@extends('adminlte::passwords.email')
  • resources/views/auth/passwords/reset.blade.php
@extends('adminlte::passwords.reset')

By default, the login form contains a link to the registration form. If you don't want a registration form, set the register_url setting to null and the link will not be displayed.

5. Configuration

First, publish the configuration file:

php artisan vendor:publish --provider="JeroenNoten\LaravelAdminLte\ServiceProvider" --tag=config

Now, edit config/adminlte.php to configure the title, skin, menu, URLs etc. All configuration options are explained in the comments. However, I want to shed some light on the menu configuration.

5.1 Menu

You can configure your menu as follows:

'menu' => [
    'MAIN NAVIGATION',
    [
        'text' => 'Blog',
        'url' => 'admin/blog',
    ],
    [
        'text' => 'Pages',
        'url' => 'admin/pages',
        'icon' => 'file'
    ],
    [
        'text' => 'Show my website',
        'url' => '/',
        'target' => '_blank'
    ],
    'ACCOUNT SETTINGS',
    [
        'text' => 'Profile',
        'route' => 'admin.profile',
        'icon' => 'user'
    ],
    [
        'text' => 'Change Password',
        'route' => 'admin.password',
        'icon' => 'lock'
    ],
],

With a single string, you specify a menu header item to separate the items. With an array, you specify a menu item. text and url or route are required attributes. The icon is optional, you get an open circle if you leave it out. The available icons that you can use are those from Font Awesome. Just specify the name of the icon and it will appear in front of your menu item.

Use the can option if you want conditionally show the menu item. This integrates with Laravel's Gate functionality. If you need to conditionally show headers as well, you need to wrap it in an array like other menu items, using the header option:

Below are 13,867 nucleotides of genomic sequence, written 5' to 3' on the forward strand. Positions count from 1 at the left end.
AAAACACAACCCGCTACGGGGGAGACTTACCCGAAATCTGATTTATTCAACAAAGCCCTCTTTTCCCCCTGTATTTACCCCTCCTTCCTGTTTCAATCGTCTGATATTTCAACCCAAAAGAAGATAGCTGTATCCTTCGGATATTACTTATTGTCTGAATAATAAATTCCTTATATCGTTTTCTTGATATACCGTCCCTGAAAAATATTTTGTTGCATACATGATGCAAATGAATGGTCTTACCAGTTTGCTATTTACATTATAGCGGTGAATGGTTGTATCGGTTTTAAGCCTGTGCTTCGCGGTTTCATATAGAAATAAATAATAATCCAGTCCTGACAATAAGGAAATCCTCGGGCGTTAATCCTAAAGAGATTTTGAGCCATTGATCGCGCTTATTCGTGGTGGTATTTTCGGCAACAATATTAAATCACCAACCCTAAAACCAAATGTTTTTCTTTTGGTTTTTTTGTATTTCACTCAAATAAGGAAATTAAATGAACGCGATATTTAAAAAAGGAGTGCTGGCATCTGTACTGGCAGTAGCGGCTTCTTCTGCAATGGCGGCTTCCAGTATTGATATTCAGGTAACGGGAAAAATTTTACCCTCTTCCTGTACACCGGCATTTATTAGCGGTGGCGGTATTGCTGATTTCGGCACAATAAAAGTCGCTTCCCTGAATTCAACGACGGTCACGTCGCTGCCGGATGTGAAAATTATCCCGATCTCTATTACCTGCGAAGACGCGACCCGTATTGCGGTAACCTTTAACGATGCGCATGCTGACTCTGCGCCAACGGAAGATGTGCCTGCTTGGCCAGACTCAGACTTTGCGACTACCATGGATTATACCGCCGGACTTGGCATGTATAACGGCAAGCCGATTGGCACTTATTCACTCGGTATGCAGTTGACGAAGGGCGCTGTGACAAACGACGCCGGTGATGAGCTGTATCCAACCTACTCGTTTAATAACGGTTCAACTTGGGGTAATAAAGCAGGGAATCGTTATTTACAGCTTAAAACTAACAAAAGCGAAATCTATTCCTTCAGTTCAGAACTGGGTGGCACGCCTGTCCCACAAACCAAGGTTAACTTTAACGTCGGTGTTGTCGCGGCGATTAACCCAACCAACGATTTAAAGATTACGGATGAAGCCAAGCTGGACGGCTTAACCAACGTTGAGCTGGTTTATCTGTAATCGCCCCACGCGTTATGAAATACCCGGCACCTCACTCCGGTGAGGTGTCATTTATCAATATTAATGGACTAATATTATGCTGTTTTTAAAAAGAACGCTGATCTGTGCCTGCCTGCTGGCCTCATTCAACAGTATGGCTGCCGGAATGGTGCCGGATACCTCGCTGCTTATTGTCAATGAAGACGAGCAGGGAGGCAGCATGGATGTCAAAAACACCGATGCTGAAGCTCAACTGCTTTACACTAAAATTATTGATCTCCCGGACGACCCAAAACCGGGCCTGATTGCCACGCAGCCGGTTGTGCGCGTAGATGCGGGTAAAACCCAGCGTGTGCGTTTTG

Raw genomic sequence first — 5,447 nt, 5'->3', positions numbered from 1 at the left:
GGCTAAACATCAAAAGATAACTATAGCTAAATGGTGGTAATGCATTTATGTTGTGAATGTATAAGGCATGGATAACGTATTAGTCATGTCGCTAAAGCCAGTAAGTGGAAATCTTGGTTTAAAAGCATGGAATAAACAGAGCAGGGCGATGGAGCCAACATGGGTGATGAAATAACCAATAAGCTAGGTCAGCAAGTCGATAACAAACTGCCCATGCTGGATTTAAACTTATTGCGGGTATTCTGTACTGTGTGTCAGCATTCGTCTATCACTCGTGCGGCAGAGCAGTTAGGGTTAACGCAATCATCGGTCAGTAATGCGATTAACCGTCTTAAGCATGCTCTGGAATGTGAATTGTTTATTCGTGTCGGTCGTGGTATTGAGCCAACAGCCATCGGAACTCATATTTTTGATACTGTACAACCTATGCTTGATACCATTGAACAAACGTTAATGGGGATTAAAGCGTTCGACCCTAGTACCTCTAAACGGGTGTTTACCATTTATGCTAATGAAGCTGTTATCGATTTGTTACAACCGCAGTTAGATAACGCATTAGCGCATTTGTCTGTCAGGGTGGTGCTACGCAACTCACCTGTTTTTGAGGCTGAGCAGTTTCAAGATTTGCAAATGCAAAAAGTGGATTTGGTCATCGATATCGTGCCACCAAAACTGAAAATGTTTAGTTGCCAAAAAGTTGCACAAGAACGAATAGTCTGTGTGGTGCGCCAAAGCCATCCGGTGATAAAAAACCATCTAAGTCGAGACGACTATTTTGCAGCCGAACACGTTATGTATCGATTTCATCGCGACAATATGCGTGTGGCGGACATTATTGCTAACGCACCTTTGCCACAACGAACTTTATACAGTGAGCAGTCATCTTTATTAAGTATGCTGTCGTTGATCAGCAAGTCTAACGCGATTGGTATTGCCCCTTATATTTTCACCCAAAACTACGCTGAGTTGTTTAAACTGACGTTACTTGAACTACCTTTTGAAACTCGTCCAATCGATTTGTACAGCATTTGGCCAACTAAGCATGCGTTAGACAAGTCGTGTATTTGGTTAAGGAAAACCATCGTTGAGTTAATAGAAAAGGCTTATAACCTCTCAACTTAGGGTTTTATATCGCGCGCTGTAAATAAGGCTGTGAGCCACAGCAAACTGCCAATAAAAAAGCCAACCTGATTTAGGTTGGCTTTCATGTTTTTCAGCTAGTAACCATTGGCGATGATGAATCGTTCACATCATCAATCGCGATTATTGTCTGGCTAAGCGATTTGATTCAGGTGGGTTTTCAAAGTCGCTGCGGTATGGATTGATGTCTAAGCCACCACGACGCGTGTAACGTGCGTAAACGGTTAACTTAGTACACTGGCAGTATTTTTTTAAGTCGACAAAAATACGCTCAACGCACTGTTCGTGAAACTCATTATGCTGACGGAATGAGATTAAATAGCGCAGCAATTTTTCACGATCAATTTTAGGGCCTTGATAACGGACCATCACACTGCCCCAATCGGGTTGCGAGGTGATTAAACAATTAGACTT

[
    [
        'header' => 'BLOG',
        'can' => 'manage-blog'
    ],
    [
        'text' => 'Add new post',
        'url' => 'admin/blog/new',
        'can' => 'add-blog-post'
    ],
]

Custom Menu Filters

If you need custom filters, you can easily add your own menu filters to this package. This can be useful when you are using a third-party package for authorization (instead of Laravel's Gate functionality).

For example with Laratrust:

<?php

namespace MyApp;

use JeroenNoten\LaravelAdminLte\Menu\Builder;
use JeroenNoten\LaravelAdminLte\Menu\Filters\FilterInterface;
use Laratrust;

class MyMenuFilter implements FilterInterface
{
    public function transform($item, Builder $builder)
    {
        if (isset($item['permission']) && ! Laratrust::can($item['permission'])) {
            return false;
        }

        return $item;
    }
}

And then add to config/adminlte.php:

'filters' => [
    JeroenNoten\LaravelAdminLte\Menu\Filters\ActiveFilter::class,
    JeroenNoten\LaravelAdminLte\Menu\Filters\HrefFilter::class,
    JeroenNoten\LaravelAdminLte\Menu\Filters\SubmenuFilter::class,
    JeroenNoten\LaravelAdminLte\Menu\Filters\ClassesFilter::class,
    //JeroenNoten\LaravelAdminLte\Menu\Filters\GateFilter::class, Comment this line out
    MyApp\MyMenuFilter::class,
]

Menu configuration at runtime

It is also possible to configure the menu at runtime, e.g. in the boot of any service provider. Use this if your menu is not static, for example when it depends on your database or the locale. It is also possible to combine both approaches. The menus will simply be concatenated and the order of service providers determines the order in the menu.

To configure the menu at runtime, register a handler or callback for the MenuBuilding event, for example in the boot() method of a service provider: